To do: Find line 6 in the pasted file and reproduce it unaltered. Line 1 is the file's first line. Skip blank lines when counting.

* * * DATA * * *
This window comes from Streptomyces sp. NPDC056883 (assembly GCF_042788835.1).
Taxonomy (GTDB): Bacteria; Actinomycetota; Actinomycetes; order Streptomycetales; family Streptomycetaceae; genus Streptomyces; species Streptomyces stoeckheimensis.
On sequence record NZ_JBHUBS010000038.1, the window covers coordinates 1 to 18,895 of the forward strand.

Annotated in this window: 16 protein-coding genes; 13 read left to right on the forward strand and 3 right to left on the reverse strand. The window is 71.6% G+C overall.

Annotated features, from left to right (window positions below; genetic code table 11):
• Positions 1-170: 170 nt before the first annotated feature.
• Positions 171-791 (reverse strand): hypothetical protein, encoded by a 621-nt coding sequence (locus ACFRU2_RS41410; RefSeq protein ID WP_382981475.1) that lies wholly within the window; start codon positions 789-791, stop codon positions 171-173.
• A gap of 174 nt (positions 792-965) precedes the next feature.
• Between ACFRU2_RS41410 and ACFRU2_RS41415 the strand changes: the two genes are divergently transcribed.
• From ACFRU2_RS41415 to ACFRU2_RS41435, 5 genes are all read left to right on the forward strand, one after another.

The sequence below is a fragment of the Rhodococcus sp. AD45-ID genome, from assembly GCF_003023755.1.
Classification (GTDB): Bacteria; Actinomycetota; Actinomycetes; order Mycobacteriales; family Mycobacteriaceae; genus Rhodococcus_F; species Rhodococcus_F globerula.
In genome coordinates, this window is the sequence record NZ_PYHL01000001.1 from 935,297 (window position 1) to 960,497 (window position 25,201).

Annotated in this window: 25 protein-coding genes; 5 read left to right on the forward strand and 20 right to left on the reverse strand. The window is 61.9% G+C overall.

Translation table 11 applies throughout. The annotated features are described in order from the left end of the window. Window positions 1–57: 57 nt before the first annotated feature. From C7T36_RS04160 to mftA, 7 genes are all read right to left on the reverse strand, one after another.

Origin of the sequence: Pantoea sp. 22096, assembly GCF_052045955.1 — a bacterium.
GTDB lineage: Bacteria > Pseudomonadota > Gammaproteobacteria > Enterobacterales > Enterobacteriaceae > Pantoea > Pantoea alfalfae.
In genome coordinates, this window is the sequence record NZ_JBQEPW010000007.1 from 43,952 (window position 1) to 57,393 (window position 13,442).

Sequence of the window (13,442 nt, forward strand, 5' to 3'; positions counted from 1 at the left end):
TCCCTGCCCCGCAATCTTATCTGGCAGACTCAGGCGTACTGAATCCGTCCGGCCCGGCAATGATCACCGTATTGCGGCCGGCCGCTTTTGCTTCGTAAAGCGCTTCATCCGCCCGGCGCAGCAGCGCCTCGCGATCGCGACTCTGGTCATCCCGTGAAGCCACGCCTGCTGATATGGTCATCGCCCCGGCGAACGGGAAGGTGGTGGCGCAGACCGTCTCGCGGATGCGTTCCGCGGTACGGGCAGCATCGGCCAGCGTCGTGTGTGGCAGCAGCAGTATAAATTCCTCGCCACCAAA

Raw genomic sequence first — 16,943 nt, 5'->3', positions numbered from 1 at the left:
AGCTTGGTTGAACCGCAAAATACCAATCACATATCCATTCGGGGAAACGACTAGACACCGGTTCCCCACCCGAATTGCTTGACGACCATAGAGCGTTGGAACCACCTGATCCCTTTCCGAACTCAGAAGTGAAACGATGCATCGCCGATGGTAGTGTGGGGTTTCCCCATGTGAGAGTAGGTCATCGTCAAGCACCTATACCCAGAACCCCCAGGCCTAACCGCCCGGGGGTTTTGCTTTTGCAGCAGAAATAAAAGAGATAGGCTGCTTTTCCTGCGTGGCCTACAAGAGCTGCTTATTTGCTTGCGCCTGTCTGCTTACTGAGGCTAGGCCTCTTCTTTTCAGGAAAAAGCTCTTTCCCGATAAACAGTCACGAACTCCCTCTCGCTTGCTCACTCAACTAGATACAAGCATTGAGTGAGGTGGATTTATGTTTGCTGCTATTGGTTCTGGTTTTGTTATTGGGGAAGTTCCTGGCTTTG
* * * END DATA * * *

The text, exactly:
• Positions 1-170: 170 nt before the first annotated feature.